Feeds

University of Tsukuba orders 800Tflop Xeon E5 hybrid

Ceepie-Geepie splices x64, GPUs into powerful chimera

Boost IT visibility and business value

Supercomputer upstart Appro International has bagged a deal to supply Tsukuba University in Japan with an 800 teraflops machine based on Intel's impending "Sandy Bridge" Xeon E5 processors.

The chip maker is hosting its Intel Developer Forum in San Francisco this week, but is not expected to divulge much about the server variants of the Sandy Bridge design. Nonetheless some details could sneak out here and there.

Appro is not saying much about the feeds and speeds of the system, obviously, given that the processors have not yet been launched by Intel.

The "Frontier" system, as it will be called at Tsukuba, is based on Appro's Xtreme-X design and is being installed at the Center for Computational Sciences. The machine will be a hybrid box consisting of server nodes with two of the Xeon E5 processors and four Nvidia M2090 GPU coprocessors, which made their debut in June of this year.

While Appro is not talking about which Xeon E5 chips the Frontier machine is using, it says that the ceepie-geepie will have 4,288 cores on the x64 side and 548,864 cores on the GPU side, for a combined 802.07 teraflops of aggregate peak number-crunching performance. The GPUs are doing most of the calculating, obviously.

The M2090 GPUs have 512 cores each, so that works out to 1,072 GPU coprocessors in total. At four per node, that works out to 268 server nodes. If you do the math, that means the Frontier machine will be using an eight-core Xeon E5 chip.

The server nodes will be interconnected with ConnectX-3 InfiniBand host bus adapters and InfiniBand QDR switches from Mellanox Technologies. The machine will use the complete Appro HPC software stack, which includes Appro's Cluster Engine cluster management tools. The management nodes will run Red Hat Enterprise Linux, while the compute nodes will run CentOS to save money.

The Frontier system will be delivered to Tsukuba in December and be up and running by the end of January 2012. This is the second Appro system to be sold at the university, by the way. In January 2008, the company won a deal to sell an all-CPU Xtreme-X3 box weighing in at 95 teraflops; the box was installed in May with the assistance of rival supercomputer maker Cray's technical services unit. This particular machine was was based on quad-core Opteron processors from Advanced Micro Devices, with a total of 674 nodes, 2,696 processors, and 10,784 x64 cores.

It wasn't clear at press time if Cray was invited to the Appro party at the University of Tsukuba this time around. The pricing of the clustered system was not divulged. ®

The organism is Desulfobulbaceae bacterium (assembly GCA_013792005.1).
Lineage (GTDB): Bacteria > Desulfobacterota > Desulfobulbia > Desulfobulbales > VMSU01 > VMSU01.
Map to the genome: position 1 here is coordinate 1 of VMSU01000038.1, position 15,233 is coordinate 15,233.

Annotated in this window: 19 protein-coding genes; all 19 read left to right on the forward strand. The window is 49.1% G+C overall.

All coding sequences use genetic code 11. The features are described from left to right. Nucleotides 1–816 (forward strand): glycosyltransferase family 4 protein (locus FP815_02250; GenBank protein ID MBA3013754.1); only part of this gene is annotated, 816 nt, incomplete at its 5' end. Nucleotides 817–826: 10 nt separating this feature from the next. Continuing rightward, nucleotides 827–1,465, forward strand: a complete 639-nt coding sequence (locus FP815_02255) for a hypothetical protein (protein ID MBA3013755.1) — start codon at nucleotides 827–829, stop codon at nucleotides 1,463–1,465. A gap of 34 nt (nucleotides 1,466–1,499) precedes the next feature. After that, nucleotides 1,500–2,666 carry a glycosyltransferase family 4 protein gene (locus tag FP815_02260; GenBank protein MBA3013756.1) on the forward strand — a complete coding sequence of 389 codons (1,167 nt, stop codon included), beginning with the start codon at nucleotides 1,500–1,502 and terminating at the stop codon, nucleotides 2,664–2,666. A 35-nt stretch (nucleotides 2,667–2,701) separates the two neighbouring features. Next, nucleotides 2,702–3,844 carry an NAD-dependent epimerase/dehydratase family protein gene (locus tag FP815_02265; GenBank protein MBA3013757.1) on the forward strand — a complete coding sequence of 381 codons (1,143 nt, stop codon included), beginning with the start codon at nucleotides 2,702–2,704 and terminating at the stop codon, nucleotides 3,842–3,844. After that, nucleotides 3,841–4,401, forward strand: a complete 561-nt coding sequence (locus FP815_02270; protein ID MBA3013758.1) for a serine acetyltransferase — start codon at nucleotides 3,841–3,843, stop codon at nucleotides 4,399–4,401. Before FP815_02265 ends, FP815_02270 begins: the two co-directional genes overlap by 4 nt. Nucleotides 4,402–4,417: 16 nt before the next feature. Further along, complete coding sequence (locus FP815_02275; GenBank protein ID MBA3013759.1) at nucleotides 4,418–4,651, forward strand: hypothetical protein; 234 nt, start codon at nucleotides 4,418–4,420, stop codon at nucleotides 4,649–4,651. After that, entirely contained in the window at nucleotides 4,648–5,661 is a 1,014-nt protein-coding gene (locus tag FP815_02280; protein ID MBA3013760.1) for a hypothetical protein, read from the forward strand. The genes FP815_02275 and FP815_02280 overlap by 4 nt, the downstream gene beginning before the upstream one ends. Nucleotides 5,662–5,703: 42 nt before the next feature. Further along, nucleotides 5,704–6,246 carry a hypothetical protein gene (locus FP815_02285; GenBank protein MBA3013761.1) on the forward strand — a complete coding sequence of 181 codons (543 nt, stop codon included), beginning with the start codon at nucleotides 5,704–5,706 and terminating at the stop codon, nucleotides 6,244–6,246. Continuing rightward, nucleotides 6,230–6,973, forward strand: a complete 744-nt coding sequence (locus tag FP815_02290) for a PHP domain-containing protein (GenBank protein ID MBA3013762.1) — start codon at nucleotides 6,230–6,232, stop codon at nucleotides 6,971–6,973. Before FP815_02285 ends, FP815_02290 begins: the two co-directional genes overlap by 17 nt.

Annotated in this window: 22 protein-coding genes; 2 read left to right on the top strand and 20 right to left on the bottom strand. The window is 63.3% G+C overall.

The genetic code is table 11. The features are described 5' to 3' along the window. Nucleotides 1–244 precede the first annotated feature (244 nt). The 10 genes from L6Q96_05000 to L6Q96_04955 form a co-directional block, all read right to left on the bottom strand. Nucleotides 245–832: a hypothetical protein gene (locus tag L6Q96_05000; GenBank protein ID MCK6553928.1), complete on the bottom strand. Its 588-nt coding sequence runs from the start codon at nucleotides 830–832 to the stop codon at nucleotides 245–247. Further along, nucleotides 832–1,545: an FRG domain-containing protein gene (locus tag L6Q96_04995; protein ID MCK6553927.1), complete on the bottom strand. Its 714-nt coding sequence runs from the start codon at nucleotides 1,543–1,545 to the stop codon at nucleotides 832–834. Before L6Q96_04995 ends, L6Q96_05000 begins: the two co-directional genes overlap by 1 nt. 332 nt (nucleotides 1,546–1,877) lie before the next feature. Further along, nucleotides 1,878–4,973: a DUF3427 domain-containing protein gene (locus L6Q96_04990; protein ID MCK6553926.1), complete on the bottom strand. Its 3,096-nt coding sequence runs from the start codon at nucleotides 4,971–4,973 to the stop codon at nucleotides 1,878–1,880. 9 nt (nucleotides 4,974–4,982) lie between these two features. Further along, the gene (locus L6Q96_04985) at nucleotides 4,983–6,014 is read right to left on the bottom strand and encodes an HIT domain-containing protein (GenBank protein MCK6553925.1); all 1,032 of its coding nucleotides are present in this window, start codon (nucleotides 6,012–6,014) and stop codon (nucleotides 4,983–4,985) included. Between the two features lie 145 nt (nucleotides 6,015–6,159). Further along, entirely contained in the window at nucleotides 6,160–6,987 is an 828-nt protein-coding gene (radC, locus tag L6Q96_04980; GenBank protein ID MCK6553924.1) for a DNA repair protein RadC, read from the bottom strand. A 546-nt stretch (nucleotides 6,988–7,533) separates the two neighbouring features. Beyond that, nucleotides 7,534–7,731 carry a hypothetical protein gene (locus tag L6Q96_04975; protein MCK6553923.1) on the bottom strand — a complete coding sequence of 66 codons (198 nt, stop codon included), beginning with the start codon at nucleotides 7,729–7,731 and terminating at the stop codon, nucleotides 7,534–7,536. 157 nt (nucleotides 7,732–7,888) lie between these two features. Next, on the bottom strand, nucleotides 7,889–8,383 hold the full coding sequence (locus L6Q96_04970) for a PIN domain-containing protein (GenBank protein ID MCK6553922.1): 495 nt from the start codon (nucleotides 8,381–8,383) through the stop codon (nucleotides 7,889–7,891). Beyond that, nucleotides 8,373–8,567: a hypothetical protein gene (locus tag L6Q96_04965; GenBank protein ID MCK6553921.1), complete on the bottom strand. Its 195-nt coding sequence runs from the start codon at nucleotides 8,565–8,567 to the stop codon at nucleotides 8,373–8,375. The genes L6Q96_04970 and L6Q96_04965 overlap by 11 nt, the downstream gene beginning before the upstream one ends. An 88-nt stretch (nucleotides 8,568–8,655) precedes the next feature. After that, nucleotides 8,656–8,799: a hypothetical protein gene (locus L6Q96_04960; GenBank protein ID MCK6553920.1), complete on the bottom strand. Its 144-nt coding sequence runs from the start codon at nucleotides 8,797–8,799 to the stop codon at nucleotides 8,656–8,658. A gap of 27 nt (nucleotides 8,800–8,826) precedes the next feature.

The essential guide to IT transformation

More from The Register

next story
The Return of BSOD: Does ANYONE trust Microsoft patches?
Sysadmins, you're either fighting fires or seen as incompetents now
Microsoft: Azure isn't ready for biz-critical apps … yet
Microsoft will move its own IT to the cloud to avoid $200m server bill
Oracle reveals 32-core, 10 BEEELLION-transistor SPARC M7
New chip scales to 1024 cores, 8192 threads 64 TB RAM, at speeds over 3.6GHz
Docker kicks KVM's butt in IBM tests
Big Blue finds containers are speedy, but may not have much room to improve
US regulators OK sale of IBM's x86 server biz to Lenovo
Now all that remains is for gov't offices to ban the boxes
Gartner's Special Report: Should you believe the hype?
Enough hot air to carry a balloon to the Moon
Flash could be CHEAPER than SAS DISK? Come off it, NetApp
Stats analysis reckons we'll hit that point in just three years
Dell The Man shrieks: 'We've got a Bitcoin order, we've got a Bitcoin order'
$50k of PowerEdge servers? That'll be 85 coins in digi-dosh
prev story

Whitepapers

5 things you didn’t know about cloud backup
IT departments are embracing cloud backup, but there’s a lot you need to know before choosing a service provider. Learn all the critical things you need to know.
Implementing global e-invoicing with guaranteed legal certainty
Explaining the role local tax compliance plays in successful supply chain management and e-business and how leading global brands are addressing this.
Build a business case: developing custom apps
Learn how to maximize the value of custom applications by accelerating and simplifying their development.
Rethinking backup and recovery in the modern data center
Combining intelligence, operational analytics, and automation to enable efficient, data-driven IT organizations using the HP ABR approach.
Next gen security for virtualised datacentres
Legacy security solutions are inefficient due to the architectural differences between physical and virtual environments.